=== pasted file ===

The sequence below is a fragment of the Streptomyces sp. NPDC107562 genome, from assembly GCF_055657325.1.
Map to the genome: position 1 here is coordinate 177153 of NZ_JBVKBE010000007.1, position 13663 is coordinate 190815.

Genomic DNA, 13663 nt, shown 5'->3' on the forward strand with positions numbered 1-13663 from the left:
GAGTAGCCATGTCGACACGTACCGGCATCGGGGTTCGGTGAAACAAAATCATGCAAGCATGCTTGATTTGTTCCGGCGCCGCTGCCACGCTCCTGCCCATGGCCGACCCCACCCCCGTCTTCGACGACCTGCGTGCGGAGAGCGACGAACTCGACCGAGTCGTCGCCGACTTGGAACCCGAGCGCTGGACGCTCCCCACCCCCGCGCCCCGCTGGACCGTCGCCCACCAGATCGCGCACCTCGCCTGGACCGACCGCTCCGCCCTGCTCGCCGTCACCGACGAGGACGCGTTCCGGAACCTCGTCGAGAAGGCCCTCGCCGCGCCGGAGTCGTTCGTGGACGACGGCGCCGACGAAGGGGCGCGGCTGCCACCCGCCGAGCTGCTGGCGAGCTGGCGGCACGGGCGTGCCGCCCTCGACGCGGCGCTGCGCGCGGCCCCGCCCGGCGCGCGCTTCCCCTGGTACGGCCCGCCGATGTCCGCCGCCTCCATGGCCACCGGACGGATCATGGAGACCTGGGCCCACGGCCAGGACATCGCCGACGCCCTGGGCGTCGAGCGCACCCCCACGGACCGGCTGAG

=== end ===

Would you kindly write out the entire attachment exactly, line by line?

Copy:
The sequence below is a fragment of the Streptomyces sp. NPDC107562 genome, from assembly GCF_055657325.1.
Map to the genome: position 1 here is coordinate 177153 of NZ_JBVKBE010000007.1, position 13663 is coordinate 190815.

Genomic DNA, 13663 nt, shown 5'->3' on the forward strand with positions numbered 1-13663 from the left:
GAGTAGCCATGTCGACACGTACCGGCATCGGGGTTCGGTGAAACAAAATCATGCAAGCATGCTTGATTTGTTCCGGCGCCGCTGCCACGCTCCTGCCCATGGCCGACCCCACCCCCGTCTTCGACGACCTGCGTGCGGAGAGCGACGAACTCGACCGAGTCGTCGCCGACTTGGAACCCGAGCGCTGGACGCTCCCCACCCCCGCGCCCCGCTGGACCGTCGCCCACCAGATCGCGCACCTCGCCTGGACCGACCGCTCCGCCCTGCTCGCCGTCACCGACGAGGACGCGTTCCGGAACCTCGTCGAGAAGGCCCTCGCCGCGCCGGAGTCGTTCGTGGACGACGGCGCCGACGAAGGGGCGCGGCTGCCACCCGCCGAGCTGCTGGCGAGCTGGCGGCACGGGCGTGCCGCCCTCGACGCGGCGCTGCGCGCGGCCCCGCCCGGCGCGCGCTTCCCCTGGTACGGCCCGCCGATGTCCGCCGCCTCCATGGCCACCGGACGGATCATGGAGACCTGGGCCCACGGCCAGGACATCGCCGACGCCCTGGGCGTCGAGCGCACCCCCACGGACCGGCTGAG